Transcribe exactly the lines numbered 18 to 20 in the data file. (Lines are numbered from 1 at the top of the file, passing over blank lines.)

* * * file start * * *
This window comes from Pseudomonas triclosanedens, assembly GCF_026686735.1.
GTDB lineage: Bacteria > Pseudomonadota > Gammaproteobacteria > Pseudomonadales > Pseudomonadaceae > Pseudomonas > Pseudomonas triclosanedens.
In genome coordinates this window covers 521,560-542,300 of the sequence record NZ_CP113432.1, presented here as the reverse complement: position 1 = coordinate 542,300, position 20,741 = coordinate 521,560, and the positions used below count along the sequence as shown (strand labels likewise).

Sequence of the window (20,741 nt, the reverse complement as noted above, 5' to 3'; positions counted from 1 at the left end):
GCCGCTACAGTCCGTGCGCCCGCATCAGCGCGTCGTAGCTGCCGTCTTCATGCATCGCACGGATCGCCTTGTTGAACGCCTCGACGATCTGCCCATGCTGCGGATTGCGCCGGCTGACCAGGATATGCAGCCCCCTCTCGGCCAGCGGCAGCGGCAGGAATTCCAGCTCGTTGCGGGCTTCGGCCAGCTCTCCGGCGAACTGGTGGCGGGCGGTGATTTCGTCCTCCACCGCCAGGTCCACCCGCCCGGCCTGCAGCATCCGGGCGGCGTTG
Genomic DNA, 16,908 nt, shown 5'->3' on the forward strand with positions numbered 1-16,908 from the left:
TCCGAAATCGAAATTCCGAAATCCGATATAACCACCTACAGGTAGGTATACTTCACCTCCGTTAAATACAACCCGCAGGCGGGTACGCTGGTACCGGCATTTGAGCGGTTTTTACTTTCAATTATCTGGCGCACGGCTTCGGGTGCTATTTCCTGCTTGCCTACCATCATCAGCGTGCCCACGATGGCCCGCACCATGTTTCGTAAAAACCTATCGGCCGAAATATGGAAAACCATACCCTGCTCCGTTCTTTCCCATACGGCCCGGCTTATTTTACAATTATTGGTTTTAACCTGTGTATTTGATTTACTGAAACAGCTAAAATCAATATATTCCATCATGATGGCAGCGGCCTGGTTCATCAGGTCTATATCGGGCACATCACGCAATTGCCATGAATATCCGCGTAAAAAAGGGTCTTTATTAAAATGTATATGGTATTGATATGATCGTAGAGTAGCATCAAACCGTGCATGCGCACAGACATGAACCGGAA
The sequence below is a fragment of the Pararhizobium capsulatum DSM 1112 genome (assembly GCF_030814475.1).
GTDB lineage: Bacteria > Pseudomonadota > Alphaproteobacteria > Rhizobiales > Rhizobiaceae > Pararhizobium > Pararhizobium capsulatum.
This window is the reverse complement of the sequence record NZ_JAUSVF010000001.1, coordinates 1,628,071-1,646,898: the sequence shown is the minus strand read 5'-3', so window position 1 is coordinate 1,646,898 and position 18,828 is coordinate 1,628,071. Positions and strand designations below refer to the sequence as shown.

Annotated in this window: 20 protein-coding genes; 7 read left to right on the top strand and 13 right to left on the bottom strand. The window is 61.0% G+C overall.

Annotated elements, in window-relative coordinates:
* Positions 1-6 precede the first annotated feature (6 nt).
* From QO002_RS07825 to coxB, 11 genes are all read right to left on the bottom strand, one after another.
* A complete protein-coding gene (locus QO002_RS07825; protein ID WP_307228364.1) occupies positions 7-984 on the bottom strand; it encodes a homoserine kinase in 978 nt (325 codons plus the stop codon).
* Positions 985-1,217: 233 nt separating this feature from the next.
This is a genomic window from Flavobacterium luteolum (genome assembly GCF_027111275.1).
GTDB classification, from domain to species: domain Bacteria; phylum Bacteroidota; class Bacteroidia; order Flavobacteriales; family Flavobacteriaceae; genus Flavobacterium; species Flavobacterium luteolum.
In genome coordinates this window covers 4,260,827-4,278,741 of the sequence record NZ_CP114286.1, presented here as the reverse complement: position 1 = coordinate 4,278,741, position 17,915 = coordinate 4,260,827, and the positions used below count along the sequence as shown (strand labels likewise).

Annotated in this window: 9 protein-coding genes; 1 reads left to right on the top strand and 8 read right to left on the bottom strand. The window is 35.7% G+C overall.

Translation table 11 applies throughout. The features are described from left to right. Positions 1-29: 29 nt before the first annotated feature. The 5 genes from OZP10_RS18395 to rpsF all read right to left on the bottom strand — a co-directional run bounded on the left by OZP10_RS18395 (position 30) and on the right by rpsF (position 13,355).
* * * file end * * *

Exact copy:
GTDB classification, from domain to species: domain Bacteria; phylum Bacteroidota; class Bacteroidia; order Flavobacteriales; family Flavobacteriaceae; genus Flavobacterium; species Flavobacterium luteolum.
In genome coordinates this window covers 4,260,827-4,278,741 of the sequence record NZ_CP114286.1, presented here as the reverse complement: position 1 = coordinate 4,278,741, position 17,915 = coordinate 4,260,827, and the positions used below count along the sequence as shown (strand labels likewise).

Annotated in this window: 9 protein-coding genes; 1 reads left to right on the top strand and 8 read right to left on the bottom strand. The window is 35.7% G+C overall.